National Memorials

I spoke in parliament today about the new national memorials report (and as it was my last speech for the year, thanked my staff, volunteers, interns and family).
National Capital and External Territories Committee Report
24 November 2011

National memorials are a crucial part of the nation's collective memory. They bind a nation together through one of the most powerful of unifying forces—shared history. The National Memorials Ordinance 1928 came about at a time when Canberra's population was under 10,000, and Lake Burley Griffin was just lines on a map. It was instigated by Prime Minister Stanley Bruce when parliament had just moved to Canberra and rapid development was underway in the new national capital. The recommendations arising from the inquiry of the Joint Standing Committee on the National Capital and External Territories into the administration of the National Memorials Ordinance 1928 reflect Canberra's transformed milieu and how Australia's management and use of national memorials can be improved.

In seeking to improve the management of the capital's national memorials, the committee found it instructive to look at the case of Washington DC. Washington, like Canberra, is both a national capital and a planned city. Both are sites for the expression of the national aspirations of their people. Both are governed by a detailed planning regime that balances the legacies of the past with the needs of the present and the potential of the future. Part of the challenge is in choosing appropriate subjects for commemoration and choosing suitable designs and locations for new monuments and memorials. This process must balance the competing desires and interests of the different stakeholders.

We on the committee found that one of the key strengths of the Washington model is that the planning stage involves broad constituencies. Washington's National Capital Planning Commission has 12 members, representing federal and local constituencies. Each member represents a different section of the community and brings different perspectives. No one entity dominates the process.

As many Canberra residents made clear in their submissions to the inquiry, the need for local consultation and input in the development of national memorials is paramount. While memorials and monuments are of national significance, Canberrans live with the consequences of their designs and management on a daily basis.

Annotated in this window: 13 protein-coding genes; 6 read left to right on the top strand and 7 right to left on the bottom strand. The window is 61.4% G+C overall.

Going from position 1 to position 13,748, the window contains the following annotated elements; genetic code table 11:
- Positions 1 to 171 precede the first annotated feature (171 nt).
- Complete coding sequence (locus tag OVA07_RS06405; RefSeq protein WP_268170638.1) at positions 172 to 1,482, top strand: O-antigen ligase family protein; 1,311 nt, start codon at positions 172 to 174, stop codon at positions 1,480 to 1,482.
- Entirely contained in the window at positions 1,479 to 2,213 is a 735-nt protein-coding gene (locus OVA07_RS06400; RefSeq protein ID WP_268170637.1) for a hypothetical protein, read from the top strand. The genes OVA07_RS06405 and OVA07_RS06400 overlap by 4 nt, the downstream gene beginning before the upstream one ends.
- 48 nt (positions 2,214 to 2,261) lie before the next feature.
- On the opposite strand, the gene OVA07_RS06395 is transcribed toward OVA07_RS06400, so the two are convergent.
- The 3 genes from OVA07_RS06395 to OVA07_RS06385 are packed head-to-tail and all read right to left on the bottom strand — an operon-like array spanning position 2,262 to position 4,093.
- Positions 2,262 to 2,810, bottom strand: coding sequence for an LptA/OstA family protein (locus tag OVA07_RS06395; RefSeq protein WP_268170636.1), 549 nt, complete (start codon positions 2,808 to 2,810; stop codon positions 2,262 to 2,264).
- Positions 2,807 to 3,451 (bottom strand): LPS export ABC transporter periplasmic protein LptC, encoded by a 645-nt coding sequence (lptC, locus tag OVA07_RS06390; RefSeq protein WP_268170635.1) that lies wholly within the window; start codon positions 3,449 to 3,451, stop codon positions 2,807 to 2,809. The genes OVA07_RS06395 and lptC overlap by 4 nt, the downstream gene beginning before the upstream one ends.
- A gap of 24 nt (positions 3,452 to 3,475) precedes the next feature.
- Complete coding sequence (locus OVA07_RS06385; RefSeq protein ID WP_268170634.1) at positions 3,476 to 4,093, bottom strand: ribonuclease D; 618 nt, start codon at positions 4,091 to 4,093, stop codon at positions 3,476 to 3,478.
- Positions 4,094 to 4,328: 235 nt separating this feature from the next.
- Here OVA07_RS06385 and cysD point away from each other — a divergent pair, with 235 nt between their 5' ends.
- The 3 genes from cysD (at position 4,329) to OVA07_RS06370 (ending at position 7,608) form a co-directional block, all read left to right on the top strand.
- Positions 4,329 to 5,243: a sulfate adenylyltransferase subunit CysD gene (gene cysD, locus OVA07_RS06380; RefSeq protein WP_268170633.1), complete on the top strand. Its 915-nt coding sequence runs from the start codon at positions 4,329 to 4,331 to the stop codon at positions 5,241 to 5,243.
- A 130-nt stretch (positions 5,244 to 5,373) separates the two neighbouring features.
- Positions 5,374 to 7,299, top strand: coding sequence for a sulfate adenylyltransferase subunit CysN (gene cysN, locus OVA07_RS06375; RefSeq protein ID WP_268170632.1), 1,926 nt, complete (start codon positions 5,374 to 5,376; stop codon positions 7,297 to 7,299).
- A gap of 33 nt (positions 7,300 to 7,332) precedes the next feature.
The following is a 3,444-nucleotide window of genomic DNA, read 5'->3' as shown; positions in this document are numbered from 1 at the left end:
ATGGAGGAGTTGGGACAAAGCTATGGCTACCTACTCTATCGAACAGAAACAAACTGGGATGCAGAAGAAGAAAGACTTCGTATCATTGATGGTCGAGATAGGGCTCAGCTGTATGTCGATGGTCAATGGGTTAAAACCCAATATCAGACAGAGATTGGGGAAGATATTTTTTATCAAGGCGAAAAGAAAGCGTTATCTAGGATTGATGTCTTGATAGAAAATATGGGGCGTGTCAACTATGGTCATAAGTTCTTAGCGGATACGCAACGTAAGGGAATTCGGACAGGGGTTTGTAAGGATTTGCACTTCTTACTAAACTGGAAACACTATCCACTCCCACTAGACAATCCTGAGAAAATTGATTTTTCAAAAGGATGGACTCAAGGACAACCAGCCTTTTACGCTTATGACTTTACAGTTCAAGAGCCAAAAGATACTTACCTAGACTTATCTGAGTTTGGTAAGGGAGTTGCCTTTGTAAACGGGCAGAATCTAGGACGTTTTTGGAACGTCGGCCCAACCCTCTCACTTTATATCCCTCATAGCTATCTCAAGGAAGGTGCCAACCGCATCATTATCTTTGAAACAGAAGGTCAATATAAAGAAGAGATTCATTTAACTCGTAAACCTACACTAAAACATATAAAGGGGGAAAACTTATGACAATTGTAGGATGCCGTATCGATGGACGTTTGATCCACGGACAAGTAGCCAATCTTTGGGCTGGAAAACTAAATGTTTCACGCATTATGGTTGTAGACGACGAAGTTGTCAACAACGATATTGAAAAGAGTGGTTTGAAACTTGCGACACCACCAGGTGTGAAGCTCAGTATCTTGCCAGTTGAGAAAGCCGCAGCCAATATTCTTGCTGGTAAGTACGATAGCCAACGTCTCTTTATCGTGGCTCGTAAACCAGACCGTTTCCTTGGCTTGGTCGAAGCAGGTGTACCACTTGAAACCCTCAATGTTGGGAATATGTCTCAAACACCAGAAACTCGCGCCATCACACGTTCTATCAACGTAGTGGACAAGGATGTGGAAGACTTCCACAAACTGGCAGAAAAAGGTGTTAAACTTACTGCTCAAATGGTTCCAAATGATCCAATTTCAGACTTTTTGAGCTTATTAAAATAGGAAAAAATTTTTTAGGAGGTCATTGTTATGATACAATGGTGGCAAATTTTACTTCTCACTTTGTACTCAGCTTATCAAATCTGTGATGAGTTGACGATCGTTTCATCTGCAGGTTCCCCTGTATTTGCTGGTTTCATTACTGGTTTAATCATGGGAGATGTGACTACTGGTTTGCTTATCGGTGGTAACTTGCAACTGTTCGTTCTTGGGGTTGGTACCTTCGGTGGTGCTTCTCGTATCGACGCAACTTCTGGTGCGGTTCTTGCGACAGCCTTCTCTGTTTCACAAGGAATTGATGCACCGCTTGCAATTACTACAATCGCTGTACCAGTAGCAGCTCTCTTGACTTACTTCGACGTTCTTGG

The committee recommended, as the member for Riverina has pointed out, that the National Memorials Ordinance 1928 be repealed and replaced with an Australian commemorative works act, based on the United States model. The act would provide for a two-pass assessment process for national memorials—the first pass focused on commemorative intent, the second pass on character and locations. Time does not permit me to go into the detail of our recommendations, but I commend what is a very bipartisan report to the House.

I would like to use this opportunity to thank the committee secretariat, particularly Peter Stephens and the indefatigable William Pender, for their work on this report. To the many Canberrans and representatives of national organisations who took the time to put together submissions for the inquiry, to give evidence and to engage so deeply with this process: thank you.

As this is perhaps my last parliamentary speech for the year, I would also like to use this chance to briefly thank my hardworking staff, Louise Crossman, Gus Little, Claire Daly, Lyndell Tutty, Ruth Stanfield and Nick Terrell, as well as my team of terrific volunteers, including Ken Maher, Barbara Phi, Alex Dixon, and Gerry Lloyd. I would also like to thank the interns who have worked in my office during the year, including Hariharan Thirunavukkarasu, Louisa Detez, Angela Winkle, Jessica Woodall, Huw Pohlner and William Isdale.

I am pretty sure that after our 3 am finish on Wednesday I was the only MP who was woken at 6 am by a four-year-old entering the bedroom. My two wonderful boys, Theodore and Sebastian, are more than a full-time job, and I would like to acknowledge my extraordinary wife, Gweneth, as well as my parents, Barbara and Michael, for all their help during the year. Our families bear much of the burden of this job, and I could not do it without them.

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